Jules Verne: The Journey Of His Life

Jules Verne is considered the father of the science fiction genre, although in reality it would be more correct to speak of fiction that relies on science and technology. But how is it possible that a man of the nineteenth century managed to anticipate inventions and discoveries, describing them in such detail? We present to you a master of literature, who has also left his mark in other fields.
Jules Verne: the journey of his life

Raise your hand if you’ve never heard of Jules Verne! Nothing is more fascinating than immersing yourself in the wonderful adventures described by Verne, but, above all, it is incredible to know that a man of the nineteenth century was able to anticipate some discoveries and inventions belonging to a later era. Undoubtedly, he was a pioneering man, able to combine engineering, science and literature in his works.

When submarines were still pure science fiction, when electric motors were unthinkable, Jules Verne created his Nautilus, a meticulously detailed and well-developed submarine.

The French writer used to mold the details of his inventions in his writings, giving an infinity of information and explaining to the reader how they work. Verne played with verisimilitude, but also with the scientific and technological advances of his time.

He is known by some experts as the father of science fiction, but Verne actually talked about science in his writings and reinvented travel books. Jules Verne is, therefore, a fundamental piece of literature, but also a revolutionary from a scientific point of view.

Jules Verne, the early years

Verne was born into a middle-class family, in the French city of Nantes, in 1828. His childhood passed under the banner of serenity and ease, with a father who was a lawyer and respected; Jules was a lover of travel from an early age.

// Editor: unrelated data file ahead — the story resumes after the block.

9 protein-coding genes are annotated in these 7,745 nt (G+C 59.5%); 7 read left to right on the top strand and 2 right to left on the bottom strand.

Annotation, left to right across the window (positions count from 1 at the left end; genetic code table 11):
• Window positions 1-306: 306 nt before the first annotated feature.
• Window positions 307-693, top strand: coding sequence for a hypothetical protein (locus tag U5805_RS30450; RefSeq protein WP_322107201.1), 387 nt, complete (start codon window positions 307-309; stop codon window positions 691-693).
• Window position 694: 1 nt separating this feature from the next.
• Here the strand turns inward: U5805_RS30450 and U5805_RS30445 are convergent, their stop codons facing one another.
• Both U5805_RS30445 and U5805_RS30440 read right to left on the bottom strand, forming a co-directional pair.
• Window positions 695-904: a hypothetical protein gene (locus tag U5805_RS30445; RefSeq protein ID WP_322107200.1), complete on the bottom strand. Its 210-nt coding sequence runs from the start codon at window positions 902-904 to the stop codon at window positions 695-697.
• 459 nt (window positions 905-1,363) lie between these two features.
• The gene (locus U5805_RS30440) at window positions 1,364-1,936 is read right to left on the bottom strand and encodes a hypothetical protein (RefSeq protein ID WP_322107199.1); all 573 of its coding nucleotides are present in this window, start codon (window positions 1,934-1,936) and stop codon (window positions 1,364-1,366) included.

There is a legend – which may have a grain of truth – which tells that Verne, still a child, tried to escape to enlist as a boy on a ship bound for India. His father found out in time and made him promise that from then on he would only travel in fantasy.

Jules Verne would therefore have dedicated himself to traveling with the imagination and from these journeys some of the most emblematic works of the science fiction genre would be born. In 1848, in full revolutionary fervor, he moved to Paris to study law. His father paid for his studies, but with a modest contribution.

Verne was always convinced that it was more important to nourish the spirit than the body. For this reason, he spent his money on the purchase of books, for a long time feeding exclusively on milk and bread.

Jules Verne was a man of poor health due to the hardships he experienced. Despite these economic difficulties, the young writer is thought to have had a happy period in those years.

It was precisely at that time that, attending Parisian circles, he met Alexandre Dumas, with whom he would make a deep friendship. The influence of Dumas and Victor Hugo marked the literary vocation of the young Verne.

The family life of Jules Verne

In 1850, Verne completed his law studies. However, against his father’s wishes, he decided to devote himself to literature. In 1856, he met Honorire de Vyane, whom he married in 1857.

Despite the bad relationship with his father, the latter gave him 50,000 francs for the wedding. Jules moved to Paris as a stockbroker, but his career didn’t take off; he was born to do something else.

The writer did not find the emotional stability he hoped to find in getting married. He constantly quarreled with his wife and started running away whenever he had the opportunity, making sudden trips. In 1861 his only son was born, Michel Verne, a difficult boy. Jules himself had him hospitalized in a reformatory and then in an asylum, events that marked a relationship of hatred between the two.

At 58, someone shot him in the leg, making him lame. From this episode he never recovered. The shot came from the hand of his young nephew Gastone; the situation, however, was never clarified, since everything suggests that the two were not on bad terms. Following the incident, Gastone was hospitalized in an asylum.

Verne's submarine

A life made of extraordinary journeys